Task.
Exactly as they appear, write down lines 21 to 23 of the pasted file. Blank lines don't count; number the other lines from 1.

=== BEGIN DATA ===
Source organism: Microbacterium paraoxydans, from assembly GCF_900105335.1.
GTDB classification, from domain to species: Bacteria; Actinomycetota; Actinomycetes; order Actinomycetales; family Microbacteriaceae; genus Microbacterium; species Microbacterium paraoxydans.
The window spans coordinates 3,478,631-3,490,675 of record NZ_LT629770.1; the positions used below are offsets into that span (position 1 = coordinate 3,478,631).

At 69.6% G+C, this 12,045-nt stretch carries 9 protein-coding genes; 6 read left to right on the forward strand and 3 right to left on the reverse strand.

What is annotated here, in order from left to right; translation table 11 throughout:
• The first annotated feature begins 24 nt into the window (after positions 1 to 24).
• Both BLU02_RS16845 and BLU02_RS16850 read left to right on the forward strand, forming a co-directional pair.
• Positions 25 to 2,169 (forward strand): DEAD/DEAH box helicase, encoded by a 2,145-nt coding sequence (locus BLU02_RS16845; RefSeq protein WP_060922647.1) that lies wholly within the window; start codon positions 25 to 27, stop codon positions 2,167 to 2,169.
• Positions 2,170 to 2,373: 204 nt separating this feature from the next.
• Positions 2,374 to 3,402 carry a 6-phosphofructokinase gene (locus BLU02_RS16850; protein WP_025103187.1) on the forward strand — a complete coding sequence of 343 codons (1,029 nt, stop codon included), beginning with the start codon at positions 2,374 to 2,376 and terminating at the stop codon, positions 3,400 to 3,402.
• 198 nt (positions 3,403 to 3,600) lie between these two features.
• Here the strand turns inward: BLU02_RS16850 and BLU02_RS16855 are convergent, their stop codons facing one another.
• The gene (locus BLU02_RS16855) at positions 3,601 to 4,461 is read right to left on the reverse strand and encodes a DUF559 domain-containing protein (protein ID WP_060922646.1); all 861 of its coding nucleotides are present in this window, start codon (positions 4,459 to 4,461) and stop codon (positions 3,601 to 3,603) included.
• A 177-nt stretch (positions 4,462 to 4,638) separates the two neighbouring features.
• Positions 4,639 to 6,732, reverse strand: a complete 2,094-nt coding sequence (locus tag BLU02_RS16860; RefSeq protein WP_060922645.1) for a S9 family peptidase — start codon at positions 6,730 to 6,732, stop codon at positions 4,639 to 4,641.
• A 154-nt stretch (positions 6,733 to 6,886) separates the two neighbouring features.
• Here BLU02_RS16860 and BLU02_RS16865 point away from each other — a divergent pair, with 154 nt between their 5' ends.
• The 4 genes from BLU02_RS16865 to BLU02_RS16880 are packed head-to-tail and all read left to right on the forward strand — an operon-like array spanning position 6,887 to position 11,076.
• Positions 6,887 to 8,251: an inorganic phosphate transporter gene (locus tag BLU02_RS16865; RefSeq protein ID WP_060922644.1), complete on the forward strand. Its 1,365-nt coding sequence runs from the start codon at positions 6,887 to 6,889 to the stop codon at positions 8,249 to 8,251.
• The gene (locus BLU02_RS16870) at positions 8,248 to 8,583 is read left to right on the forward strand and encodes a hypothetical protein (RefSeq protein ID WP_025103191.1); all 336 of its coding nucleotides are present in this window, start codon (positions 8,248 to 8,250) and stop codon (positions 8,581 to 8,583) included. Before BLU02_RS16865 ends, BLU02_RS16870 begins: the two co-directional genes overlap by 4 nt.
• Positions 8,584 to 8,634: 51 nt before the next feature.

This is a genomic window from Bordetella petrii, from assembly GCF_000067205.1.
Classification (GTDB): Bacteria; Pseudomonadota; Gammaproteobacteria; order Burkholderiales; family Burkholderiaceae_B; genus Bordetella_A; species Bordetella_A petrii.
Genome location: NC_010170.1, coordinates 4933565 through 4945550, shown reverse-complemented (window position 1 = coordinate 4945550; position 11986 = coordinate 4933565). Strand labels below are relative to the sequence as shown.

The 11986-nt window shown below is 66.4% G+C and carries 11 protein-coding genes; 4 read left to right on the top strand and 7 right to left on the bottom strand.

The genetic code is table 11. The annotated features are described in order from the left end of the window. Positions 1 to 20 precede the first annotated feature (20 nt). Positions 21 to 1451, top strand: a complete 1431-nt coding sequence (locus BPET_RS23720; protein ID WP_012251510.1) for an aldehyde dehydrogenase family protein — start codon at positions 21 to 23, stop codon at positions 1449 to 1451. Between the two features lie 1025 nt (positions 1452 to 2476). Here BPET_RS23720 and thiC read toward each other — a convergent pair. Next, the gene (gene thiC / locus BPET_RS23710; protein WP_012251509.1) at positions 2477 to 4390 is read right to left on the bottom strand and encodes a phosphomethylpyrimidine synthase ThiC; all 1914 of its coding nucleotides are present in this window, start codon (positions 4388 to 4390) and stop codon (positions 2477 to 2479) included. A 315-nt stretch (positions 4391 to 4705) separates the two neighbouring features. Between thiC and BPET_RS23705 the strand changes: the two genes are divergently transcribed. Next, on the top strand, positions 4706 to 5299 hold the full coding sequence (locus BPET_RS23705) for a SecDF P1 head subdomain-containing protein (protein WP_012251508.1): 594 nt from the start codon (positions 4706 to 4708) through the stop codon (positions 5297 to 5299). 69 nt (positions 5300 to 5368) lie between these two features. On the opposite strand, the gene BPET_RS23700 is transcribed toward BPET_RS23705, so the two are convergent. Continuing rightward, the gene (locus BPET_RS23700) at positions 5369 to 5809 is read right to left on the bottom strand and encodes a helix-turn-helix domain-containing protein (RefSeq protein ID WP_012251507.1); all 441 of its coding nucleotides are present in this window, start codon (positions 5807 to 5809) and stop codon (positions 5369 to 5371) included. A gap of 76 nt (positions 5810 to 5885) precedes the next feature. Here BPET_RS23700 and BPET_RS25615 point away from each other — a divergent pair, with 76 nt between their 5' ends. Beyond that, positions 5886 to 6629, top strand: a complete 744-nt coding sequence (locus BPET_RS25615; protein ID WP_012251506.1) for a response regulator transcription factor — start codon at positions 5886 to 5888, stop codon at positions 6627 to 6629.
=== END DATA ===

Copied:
• Positions 8,584 to 8,634: 51 nt before the next feature.

This is a genomic window from Bordetella petrii, from assembly GCF_000067205.1.
Classification (GTDB): Bacteria; Pseudomonadota; Gammaproteobacteria; order Burkholderiales; family Burkholderiaceae_B; genus Bordetella_A; species Bordetella_A petrii.